Manny Occhiogrosso, LMHC, has 20 years of experience in the mental health and addiction field as a therapist, consultant, and healthcare administrator. As a Regional Executive Director, he brings to Newport Academy a wealth of knowledge and experience administering treatment programs, with a proven track record of maintaining high-quality clinical care and high rates of success. A Licensed Mental Health Counselor certified by the National Board of Counselors, Manny is passionate about working with children and adolescents, and has done so in a variety of settings—with their families in their homes, in hospitals and residential treatment, and in private practice. He specializes in treating addiction, anxiety disorders, codependency, and family conflict, works extensively with Dialectical Behavioral Therapy, and has developed trauma programs utilizing EMDR, hypnotherapy, expressive arts, and experiential modalities. As a qualified clinical supervisor since 2006, he mentors mental health professionals in their lifelong goals of helping clients and their families.
My Five Fundamental Beliefs
1. Pathological behaviors are a symptom of an underlying, untreated problem.
Like depression and anxiety, behavioral problems such as anger, apathy, and substance abuse also have their roots in a deep, unexplored area of the psyche. With the understanding that “identity” is the main developmental stage for the adolescent, I often use the term “discovery” instead of “recovery” when talking about the healing process. Discovery can be an exciting experience for the client, as well as a pathway for the therapist to help the client discover what truths the maladaptive behavior is hiding.
2. Perception is reality.
It is human nature to hold reality as limited by what we can perceive. The therapeutic process enables us to change our vantage point so we can better understand the problems we are challenged with and develop solutions to those problems. The psychotherapeutic work is targeted to the individual needs of each client, and is paced according to the clients’ ability and progress. Yet it approaches treatment from a existential point of view that, once shifted for the client, acts as an unbreakable lens through which the client can see their external world anew and thus understand themselves in a similarly new way.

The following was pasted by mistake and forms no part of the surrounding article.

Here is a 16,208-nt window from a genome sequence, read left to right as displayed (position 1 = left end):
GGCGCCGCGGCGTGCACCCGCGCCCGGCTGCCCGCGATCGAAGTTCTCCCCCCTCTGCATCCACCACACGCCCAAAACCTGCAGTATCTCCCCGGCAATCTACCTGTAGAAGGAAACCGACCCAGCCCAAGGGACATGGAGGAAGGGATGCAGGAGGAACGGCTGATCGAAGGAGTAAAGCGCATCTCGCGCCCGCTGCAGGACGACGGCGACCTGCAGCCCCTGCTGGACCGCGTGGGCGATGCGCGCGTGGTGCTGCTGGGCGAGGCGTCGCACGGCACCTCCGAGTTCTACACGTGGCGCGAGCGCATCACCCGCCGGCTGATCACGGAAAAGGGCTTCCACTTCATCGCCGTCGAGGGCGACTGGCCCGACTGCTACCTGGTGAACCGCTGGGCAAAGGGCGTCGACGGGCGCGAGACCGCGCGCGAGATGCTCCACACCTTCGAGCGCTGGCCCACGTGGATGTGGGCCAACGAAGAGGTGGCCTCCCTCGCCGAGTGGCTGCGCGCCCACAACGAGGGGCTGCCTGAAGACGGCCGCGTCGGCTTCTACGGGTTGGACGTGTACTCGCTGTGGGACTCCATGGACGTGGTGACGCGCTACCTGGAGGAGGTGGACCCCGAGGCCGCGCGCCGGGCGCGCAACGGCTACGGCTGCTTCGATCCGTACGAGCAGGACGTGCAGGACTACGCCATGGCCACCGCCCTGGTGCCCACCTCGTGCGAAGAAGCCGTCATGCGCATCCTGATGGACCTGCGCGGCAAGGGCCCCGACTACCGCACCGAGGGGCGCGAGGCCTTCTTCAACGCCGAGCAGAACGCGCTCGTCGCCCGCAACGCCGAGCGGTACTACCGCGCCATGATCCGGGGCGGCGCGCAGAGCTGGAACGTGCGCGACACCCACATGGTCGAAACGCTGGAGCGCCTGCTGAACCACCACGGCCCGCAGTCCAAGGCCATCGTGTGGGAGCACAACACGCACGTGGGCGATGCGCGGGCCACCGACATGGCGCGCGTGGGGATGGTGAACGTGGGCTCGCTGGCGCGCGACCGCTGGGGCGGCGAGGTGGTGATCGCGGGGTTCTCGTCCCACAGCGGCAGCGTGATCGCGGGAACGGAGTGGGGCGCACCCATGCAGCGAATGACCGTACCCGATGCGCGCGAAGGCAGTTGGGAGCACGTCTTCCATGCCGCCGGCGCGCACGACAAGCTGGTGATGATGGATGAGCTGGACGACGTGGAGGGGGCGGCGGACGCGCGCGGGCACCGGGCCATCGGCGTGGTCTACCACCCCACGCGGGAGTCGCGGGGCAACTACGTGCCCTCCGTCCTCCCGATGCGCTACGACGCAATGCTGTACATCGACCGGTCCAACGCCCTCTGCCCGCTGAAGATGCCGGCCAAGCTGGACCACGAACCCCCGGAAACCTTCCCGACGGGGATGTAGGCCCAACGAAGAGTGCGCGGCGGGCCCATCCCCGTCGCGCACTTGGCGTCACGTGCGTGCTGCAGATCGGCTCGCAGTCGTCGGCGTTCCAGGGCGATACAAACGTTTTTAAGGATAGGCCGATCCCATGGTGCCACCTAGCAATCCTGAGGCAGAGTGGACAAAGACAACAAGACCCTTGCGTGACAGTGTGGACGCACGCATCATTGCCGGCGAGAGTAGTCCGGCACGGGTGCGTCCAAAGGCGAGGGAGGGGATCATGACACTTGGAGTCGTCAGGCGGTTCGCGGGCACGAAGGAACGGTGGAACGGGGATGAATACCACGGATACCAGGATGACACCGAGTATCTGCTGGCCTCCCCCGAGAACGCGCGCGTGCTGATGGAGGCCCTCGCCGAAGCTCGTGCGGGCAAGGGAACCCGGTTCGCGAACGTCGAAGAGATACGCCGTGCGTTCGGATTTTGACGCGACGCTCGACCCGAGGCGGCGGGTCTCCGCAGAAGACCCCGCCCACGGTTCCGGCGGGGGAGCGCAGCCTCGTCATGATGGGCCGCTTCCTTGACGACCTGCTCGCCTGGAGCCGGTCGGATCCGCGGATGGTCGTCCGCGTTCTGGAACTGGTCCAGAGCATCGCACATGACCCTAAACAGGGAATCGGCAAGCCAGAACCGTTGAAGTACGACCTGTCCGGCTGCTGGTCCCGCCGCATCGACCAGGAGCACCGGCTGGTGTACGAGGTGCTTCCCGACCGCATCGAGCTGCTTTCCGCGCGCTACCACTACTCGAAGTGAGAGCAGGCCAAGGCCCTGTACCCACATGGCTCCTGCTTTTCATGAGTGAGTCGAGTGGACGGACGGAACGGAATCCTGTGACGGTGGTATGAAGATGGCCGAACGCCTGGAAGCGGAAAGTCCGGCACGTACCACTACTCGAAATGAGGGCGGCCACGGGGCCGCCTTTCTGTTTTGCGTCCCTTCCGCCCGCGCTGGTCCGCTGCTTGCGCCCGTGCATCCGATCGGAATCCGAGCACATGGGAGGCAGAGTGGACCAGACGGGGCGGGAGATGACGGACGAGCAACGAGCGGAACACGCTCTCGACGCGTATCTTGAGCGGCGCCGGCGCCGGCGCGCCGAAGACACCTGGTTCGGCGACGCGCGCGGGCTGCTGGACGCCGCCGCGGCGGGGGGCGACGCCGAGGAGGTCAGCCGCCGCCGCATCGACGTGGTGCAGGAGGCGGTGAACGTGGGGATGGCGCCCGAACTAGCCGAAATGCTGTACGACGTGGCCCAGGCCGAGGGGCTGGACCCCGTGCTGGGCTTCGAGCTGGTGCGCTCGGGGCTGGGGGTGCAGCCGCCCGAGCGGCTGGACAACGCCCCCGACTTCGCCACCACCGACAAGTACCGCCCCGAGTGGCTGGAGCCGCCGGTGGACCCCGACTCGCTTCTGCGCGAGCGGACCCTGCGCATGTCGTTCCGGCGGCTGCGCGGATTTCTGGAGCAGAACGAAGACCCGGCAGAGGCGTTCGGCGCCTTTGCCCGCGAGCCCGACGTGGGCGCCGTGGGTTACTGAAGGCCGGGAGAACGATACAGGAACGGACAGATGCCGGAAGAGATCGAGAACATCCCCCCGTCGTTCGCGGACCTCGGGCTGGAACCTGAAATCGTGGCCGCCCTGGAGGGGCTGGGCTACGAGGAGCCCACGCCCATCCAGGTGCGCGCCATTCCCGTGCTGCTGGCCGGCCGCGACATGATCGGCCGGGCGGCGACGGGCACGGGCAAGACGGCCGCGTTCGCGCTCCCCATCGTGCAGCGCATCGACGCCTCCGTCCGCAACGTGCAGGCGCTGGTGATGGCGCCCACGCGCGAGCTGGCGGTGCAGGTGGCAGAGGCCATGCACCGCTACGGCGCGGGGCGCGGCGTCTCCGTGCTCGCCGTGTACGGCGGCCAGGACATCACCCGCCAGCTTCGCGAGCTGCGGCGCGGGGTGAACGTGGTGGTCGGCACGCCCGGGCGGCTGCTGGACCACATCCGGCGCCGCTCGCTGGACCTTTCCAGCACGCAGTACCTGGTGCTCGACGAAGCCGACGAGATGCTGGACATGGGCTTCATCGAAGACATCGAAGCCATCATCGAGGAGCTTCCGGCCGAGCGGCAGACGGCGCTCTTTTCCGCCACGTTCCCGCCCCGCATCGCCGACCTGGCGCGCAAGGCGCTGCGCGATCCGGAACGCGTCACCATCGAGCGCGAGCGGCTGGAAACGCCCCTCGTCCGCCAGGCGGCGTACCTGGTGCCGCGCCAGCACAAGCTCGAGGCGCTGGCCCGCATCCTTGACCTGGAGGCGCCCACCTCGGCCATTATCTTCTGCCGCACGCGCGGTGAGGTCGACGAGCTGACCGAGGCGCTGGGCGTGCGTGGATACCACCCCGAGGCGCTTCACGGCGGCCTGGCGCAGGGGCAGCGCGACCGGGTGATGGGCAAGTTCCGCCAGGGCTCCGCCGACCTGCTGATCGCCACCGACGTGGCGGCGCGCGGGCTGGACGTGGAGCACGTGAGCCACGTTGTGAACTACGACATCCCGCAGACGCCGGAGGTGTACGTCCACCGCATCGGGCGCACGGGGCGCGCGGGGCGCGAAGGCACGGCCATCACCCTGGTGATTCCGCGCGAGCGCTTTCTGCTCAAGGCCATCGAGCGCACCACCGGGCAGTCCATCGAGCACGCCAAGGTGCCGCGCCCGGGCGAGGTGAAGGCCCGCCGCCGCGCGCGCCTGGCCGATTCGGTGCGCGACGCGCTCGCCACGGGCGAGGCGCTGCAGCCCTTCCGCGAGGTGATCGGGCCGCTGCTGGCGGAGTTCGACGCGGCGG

3. We should not expect our clients to do something we would not do.
Learning new behaviors is not limited to clients in treatment settings. Everyone must learn new behaviors in different situations in their lives, whether that’s at home, work, school, or in their neighborhood. When we as staff make the commitment to engage and participate in the change process with our clients, our attitude will not only be more conducive to treatment, but also the treatment will be more effective, because the client will feel a genuine caring and attempt at understanding by the therapist. The sheer sense of faith and trust that results from this relationship is curative in and of itself.
4. It takes a village.
In a Dialectical Behavior Therapy approach, therapists hold as a core belief that, while clients may not have caused all of their own problems, they have to solve them anyway. This does not mean that they need to do it alone. Over and over again, studies show that therapy is more effective with children and adolescents when family and other important people in the client’s life are involved in the therapeutic process. That’s why, at Newport Academy, we dedicate as much time as we do to family therapy, with the specific goal of repairing and strengthening the relationship between clients and their families.
5. Residential treatment is more than medication and therapy.
There is a gestalt that occurs in residential treatment that you simply cannot attain in outpatient settings. All of our activities, whether we are dining together, cleaning the house, or doing laundry, we do with the aim of building cohesion among clients and providing a setting for clients to have a meaningful and therapeutic experience. Experiential learning and adventure programs further enhance treatment by using the natural environment as a radical playground for clients to have additional transformative experiences. Noted psychologist Abraham Maslow described these moments or “peak experiences” as “rare, exciting, oceanic, deeply moving, exhilarating, elevating experiences that generate an advanced form of perceiving reality and are even mystic and magical in their effect.”
Newport Academy …in his own words
“Newport Academy provides opportunities for self-growth and healing, and to start anew free of the chains of guilt and shame about past behavior. Clients’ experiences here are catalysts for better relationships, greater self-confidence, and a happier future.” – Manny Occhiogrosso